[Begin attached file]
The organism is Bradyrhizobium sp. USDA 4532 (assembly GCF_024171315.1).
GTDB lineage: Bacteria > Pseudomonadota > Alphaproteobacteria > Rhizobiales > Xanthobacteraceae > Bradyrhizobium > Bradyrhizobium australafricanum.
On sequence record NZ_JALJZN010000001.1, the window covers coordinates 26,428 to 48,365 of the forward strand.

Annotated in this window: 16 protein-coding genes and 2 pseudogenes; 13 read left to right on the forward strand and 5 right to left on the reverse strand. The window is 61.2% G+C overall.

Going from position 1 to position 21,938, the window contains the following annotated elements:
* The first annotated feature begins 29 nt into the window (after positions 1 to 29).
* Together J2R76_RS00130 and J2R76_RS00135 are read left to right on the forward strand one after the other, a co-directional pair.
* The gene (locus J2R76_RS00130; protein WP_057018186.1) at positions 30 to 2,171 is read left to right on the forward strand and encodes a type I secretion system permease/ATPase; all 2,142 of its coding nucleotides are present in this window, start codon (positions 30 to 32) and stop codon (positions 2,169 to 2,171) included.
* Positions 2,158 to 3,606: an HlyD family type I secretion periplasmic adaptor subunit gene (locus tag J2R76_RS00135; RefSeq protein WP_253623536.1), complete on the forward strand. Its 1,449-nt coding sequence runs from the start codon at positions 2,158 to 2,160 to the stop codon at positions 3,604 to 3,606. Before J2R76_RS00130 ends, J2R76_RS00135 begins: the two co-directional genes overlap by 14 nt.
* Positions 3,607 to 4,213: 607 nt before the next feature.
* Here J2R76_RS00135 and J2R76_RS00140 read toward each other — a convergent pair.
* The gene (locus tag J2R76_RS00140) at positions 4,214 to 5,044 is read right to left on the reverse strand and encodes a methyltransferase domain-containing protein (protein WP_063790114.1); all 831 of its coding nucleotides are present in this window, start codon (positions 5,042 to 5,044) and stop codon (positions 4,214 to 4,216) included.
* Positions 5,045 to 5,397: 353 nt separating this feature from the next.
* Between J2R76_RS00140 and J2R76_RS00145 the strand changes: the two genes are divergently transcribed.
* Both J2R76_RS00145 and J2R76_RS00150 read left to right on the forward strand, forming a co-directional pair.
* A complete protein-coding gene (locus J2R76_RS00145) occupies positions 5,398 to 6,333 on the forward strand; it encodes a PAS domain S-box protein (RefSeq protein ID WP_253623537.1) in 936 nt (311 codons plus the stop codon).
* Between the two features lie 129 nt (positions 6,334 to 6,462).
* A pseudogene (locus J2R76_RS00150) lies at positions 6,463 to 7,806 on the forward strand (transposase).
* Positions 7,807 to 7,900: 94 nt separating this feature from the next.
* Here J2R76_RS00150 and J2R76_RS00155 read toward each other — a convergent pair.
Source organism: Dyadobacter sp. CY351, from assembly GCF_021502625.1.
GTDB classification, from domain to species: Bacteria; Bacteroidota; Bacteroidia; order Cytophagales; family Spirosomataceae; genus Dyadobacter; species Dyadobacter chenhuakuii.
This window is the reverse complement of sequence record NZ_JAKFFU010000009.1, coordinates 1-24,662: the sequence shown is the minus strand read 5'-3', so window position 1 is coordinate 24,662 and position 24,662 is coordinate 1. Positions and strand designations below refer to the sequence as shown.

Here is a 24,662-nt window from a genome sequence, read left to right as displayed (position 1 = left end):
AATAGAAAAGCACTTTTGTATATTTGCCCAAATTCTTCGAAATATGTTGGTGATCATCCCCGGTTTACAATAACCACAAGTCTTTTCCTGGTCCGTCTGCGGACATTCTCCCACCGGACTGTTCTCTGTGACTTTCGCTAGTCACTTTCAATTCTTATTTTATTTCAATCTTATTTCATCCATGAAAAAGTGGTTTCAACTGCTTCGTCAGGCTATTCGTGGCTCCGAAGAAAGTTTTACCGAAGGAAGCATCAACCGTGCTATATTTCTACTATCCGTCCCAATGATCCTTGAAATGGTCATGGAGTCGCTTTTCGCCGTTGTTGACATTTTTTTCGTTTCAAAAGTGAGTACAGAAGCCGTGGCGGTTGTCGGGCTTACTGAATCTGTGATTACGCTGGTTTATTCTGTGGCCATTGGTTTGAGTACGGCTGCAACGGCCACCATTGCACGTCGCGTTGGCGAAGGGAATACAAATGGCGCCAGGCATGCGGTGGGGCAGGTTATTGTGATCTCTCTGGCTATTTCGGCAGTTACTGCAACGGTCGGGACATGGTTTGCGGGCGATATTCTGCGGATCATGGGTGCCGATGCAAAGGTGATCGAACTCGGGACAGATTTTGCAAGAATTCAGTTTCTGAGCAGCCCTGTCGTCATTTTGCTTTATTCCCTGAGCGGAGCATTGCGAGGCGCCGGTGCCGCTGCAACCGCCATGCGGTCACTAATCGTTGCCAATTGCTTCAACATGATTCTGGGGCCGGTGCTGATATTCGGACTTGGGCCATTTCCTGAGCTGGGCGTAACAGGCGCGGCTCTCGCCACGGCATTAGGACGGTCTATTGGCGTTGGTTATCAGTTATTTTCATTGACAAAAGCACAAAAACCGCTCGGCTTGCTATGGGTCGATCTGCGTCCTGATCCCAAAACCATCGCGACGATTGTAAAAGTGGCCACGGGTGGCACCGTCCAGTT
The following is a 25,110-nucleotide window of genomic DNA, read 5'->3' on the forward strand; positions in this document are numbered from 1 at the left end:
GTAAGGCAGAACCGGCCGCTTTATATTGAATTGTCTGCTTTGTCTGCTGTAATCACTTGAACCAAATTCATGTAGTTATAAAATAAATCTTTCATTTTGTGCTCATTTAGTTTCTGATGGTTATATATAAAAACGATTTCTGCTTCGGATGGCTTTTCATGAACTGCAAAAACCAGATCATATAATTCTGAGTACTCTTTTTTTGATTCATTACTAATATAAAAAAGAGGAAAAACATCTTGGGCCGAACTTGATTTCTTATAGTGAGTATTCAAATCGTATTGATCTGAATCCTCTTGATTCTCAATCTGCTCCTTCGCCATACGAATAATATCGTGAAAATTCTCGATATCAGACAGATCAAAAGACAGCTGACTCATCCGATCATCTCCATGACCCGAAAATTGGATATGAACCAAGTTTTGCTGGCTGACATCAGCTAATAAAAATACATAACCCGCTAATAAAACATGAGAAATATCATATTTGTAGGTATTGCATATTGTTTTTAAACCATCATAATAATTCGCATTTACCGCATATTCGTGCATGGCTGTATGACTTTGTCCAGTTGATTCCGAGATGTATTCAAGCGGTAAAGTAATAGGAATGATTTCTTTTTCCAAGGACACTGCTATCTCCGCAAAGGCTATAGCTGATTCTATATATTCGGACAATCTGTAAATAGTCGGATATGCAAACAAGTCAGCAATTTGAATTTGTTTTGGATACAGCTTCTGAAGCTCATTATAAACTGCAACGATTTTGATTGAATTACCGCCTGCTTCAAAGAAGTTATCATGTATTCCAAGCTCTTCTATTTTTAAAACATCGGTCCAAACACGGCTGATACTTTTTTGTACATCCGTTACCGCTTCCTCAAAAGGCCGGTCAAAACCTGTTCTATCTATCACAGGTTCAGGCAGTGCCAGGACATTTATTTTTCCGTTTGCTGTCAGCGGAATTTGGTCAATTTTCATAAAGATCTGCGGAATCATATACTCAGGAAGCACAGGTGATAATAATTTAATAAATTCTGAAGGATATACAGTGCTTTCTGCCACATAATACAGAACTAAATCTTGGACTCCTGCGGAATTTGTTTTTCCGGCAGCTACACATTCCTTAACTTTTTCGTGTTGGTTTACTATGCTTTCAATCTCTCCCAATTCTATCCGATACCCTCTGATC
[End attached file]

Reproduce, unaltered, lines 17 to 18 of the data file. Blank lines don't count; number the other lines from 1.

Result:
* Between the two features lie 129 nt (positions 6,334 to 6,462).
* A pseudogene (locus J2R76_RS00150) lies at positions 6,463 to 7,806 on the forward strand (transposase).